- Devon Alexander v Randall Bailey
New IBF champ Alexander awaits Brook
Randall Bailey was way behind Mike Jones in their IBF welterweight title bout in June, but Bailey has the great equalizer in boxing: sick one-punch power.
He used it against Jones, knocking him down in the 10th round with one right hand, then knocked him out with another crushing right in the 11th round to win the belt. But Bailey had no such luck against Devon Alexander on Saturday, losing a lopsided decision and his title at the Barclays Centre.
Alexander easily outboxed Bailey and stayed away from his powerful right hand to win 117-109, 116-110 and 115-111, in a fight that provided very little action and had the crowd booing early and often. ESPN.com had Alexander winning 117-109.
"I know I could do way better," said Alexander, listening to the crowd boo but happy to become a two-division titleholder. "Randall is a veteran, and everyone knows his right hand. I coulda did way better. I had to be cautious."
Alexander was cautious and Bailey was practically in a coma, doing almost nothing other than coming close to touching Alexander a few times with the right hand.
While Alexander (24-1, 13 KOs) landed 120 of 534 punches (22%), according to CompuBox statistics, Bailey landed just 45 of 198 punches (23%). The 45 punches are the fewest ever landed in a 12-round fight in any division in CompuBox's 27-year history, during which it has tracked thousands of fights.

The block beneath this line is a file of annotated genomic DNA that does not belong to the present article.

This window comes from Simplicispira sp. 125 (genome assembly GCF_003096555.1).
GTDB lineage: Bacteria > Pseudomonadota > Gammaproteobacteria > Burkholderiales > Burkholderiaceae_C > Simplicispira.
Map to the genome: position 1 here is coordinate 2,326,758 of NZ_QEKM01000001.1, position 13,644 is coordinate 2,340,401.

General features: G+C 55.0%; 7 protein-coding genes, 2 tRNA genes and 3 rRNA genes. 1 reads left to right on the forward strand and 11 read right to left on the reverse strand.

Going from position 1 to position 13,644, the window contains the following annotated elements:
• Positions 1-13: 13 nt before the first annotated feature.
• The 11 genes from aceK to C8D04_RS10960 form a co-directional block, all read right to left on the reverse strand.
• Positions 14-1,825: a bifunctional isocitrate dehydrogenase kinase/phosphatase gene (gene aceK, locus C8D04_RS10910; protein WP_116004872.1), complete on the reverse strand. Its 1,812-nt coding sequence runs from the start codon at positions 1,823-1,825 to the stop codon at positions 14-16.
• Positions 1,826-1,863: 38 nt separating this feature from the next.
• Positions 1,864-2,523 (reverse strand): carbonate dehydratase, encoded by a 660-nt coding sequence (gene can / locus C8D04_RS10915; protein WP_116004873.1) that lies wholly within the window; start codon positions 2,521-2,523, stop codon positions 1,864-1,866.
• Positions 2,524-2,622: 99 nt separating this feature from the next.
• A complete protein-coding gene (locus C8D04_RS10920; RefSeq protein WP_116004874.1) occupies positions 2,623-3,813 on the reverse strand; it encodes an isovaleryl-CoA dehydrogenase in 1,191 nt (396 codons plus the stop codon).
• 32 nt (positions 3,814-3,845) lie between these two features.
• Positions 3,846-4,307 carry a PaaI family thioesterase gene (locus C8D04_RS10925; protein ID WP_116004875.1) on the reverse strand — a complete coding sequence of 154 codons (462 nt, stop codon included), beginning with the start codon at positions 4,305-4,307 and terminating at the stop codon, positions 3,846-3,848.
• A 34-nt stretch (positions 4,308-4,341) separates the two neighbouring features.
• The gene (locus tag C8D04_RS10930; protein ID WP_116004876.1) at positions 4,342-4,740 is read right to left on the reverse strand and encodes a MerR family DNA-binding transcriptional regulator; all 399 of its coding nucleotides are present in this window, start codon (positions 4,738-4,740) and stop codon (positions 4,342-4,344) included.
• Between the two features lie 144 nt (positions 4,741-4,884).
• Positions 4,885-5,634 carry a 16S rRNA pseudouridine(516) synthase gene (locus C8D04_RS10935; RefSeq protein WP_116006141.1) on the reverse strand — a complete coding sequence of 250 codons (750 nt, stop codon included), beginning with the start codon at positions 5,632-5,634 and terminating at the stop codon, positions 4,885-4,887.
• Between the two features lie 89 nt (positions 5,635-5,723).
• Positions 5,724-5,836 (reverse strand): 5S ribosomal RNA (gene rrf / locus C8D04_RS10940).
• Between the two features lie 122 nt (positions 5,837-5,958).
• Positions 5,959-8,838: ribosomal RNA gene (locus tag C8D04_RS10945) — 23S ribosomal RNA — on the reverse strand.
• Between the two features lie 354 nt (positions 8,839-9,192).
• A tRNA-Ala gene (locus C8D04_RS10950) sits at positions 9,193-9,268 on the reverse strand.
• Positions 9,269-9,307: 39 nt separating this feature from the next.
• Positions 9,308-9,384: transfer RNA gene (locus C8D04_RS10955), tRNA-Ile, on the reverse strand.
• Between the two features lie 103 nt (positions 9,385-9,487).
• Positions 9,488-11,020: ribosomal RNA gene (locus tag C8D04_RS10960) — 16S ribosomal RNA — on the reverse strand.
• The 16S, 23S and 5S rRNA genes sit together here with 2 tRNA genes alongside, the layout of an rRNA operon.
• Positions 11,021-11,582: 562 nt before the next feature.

"He was young and he was fast. He moved a lot," said Bailey, 38, of Miami. "He moved a lot faster than I thought. I couldn't get him to stand in front of me. I couldn't get set and fight my fight. He had the youth."
Said Alexander, of St. Louis: "I expect my work rate to be high. I knew I would come here and be smart and he'd throw that bomb, the right hand. I had to be smart. I will continue to learn. I'm champion again, three [belts] at 25 years old."
The fight was sloppy, with a lot of holding and grabbing. In the sixth round, referee Arthur Mercante was a bit tired of seeing Alexander and Bailey hang on each other and deducted a point from both at the same time, so it had no impact on the scoring.
The fight originally had been scheduled for September 8, but Bailey (43-8, 37 KOs) injured his back in sparring and the fight was postponed six weeks. At least with the rescheduling, the bout could be hidden on an undercard.
The few rights that Bailey landed, Alexander took well.
"I expected him to be strong," said Alexander, in his second fight at welterweight. "That's what we trained for. He's got more knockouts than I got wins, but I got a chin."
Bailey, also a former light-welterweight titlist, broke down and cried after the fight, saying he was unsure what he would do next. "I'm gonna go home and think about it, but my heart tells me I still want to fight," he said.
This article originally appeared on ESPN.com